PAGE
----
The Pit and the Pendulum
Stripped of extraneous detail, the story focuses on what horror truly is: not the physical pain of death, but the terrible realization that a victim has no choice but to die. Whether the narrator chooses to jump into the pit or get sliced in half by the pendulum, he faces an identical outcome—death
The Spanish Inquisition was a religious court set up by the Catholic Church and the Spanish
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It was some thirty or forty feet overhead, and constructed much as the side walls. In one of its panels a very singular figure riveted my whole attention. It was the painted figure of Time as he is commonly represented, save that in lieu of a scythe he held what at a casual glance I supposed to be the pictured image of a huge pendulum, such as we see on antique clocks. There was something, however, in the appearance of this machine which caused me to regard it more attentively. While I gazed directly upward at it (for its position was immediately over my own), I fancied that I saw it in motion. In an instant afterward the fancy was confirmed. Its sweep was brief, and of course slow. I watched it for some minutes, somewhat in fear but more in wonder. Wearied at length with observing its dull movement, I turned my eyes upon the other objects in the cell. (18)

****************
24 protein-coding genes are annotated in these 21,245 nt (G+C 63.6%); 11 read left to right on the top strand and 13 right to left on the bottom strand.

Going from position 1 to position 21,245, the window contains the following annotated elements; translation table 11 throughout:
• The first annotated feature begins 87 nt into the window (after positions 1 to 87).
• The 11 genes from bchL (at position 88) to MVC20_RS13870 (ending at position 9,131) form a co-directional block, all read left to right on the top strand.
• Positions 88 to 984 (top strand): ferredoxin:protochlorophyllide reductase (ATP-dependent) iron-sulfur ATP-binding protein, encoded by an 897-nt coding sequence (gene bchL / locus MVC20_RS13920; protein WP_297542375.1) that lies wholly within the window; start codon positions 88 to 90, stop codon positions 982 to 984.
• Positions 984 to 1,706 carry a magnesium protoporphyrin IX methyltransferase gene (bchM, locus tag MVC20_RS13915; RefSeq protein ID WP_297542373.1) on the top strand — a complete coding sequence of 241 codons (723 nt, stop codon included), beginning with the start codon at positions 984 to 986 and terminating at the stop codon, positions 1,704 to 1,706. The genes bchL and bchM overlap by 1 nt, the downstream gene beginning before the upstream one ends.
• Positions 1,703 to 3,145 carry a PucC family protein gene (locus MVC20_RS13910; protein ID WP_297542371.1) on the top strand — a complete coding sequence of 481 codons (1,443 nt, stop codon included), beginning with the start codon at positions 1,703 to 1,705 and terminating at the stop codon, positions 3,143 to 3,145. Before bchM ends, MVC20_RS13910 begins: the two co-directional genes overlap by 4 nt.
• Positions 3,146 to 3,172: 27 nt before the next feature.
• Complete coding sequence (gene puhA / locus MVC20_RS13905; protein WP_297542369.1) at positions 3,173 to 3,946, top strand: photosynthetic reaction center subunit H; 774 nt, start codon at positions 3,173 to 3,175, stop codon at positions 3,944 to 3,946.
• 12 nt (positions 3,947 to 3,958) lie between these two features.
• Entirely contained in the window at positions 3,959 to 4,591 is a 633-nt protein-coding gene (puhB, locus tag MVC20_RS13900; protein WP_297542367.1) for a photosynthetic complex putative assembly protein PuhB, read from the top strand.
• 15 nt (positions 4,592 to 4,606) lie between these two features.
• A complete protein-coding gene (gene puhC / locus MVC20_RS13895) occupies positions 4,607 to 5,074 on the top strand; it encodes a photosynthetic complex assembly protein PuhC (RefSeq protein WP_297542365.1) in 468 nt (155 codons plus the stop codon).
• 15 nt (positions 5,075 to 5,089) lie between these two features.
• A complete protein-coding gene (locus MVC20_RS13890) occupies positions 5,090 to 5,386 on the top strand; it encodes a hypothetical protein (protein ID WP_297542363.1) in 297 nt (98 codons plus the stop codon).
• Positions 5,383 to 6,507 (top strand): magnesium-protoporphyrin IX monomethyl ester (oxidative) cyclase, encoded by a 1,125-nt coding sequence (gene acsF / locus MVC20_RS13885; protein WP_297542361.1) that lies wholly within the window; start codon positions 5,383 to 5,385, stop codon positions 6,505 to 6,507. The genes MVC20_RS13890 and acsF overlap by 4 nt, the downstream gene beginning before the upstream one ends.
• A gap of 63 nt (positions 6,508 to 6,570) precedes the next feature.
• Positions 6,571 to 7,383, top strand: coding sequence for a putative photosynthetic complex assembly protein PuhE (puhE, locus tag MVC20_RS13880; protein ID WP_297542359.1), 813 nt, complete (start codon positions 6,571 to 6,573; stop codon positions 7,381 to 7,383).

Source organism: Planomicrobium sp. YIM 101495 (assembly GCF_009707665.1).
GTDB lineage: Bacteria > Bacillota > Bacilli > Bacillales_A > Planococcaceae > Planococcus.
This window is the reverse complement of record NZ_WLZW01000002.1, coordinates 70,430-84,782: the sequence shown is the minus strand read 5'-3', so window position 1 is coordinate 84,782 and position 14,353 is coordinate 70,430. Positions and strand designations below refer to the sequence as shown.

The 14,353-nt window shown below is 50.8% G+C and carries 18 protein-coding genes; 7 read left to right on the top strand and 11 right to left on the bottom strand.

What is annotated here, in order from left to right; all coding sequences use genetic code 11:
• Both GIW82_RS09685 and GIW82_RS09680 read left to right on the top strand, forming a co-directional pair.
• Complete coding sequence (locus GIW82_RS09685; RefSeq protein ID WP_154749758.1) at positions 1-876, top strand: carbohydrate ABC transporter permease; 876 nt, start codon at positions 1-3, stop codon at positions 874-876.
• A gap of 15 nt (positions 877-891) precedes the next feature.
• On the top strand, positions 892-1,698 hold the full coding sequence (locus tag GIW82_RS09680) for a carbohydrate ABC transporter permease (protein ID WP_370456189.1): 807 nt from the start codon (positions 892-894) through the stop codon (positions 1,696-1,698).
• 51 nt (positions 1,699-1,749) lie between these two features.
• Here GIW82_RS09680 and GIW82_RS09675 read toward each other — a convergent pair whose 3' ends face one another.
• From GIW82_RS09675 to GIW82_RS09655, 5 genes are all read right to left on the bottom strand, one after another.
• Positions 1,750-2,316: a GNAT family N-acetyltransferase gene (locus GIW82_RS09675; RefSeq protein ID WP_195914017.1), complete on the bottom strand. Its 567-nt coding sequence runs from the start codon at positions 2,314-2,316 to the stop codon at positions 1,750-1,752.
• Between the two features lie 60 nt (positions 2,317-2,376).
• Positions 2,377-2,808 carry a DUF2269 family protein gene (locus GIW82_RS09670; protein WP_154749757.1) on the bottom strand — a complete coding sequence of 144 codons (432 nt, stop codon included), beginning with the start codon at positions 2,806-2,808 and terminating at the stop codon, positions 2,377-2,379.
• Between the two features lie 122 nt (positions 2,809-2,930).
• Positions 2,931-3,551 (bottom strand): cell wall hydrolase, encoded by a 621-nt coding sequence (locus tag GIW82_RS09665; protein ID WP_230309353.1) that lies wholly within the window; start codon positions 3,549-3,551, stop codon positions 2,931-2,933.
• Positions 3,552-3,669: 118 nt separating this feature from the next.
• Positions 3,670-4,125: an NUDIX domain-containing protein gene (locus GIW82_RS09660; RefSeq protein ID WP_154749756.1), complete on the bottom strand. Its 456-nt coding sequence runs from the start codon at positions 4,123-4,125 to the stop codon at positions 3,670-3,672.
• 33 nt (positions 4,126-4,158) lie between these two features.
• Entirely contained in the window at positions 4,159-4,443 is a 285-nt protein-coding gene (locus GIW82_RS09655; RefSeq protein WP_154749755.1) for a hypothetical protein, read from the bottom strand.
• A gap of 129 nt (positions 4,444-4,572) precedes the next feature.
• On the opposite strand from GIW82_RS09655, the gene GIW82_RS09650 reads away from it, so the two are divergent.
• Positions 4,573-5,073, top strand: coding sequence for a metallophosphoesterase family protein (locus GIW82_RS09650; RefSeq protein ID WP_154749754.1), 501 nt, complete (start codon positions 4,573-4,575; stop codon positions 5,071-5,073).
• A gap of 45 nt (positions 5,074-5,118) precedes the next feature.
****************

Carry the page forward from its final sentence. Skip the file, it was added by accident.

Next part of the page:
To understand the passage, first you have to know how the figure of Time is "commonly represented." As Poe mentions, he's usually got a scythe. Does that remind you of anyone else? Well, it should. The figure of Time has its basis in, among other things, the Grim Reaper. Yep, the guy that brings death.
So let's take a closer look at Father Time, Usually, he's is holding a scythe, and also some kind of timekeeping device, like an hourglass. As you might expect, the hourglass symbolizes the passing of time. As for the scythe,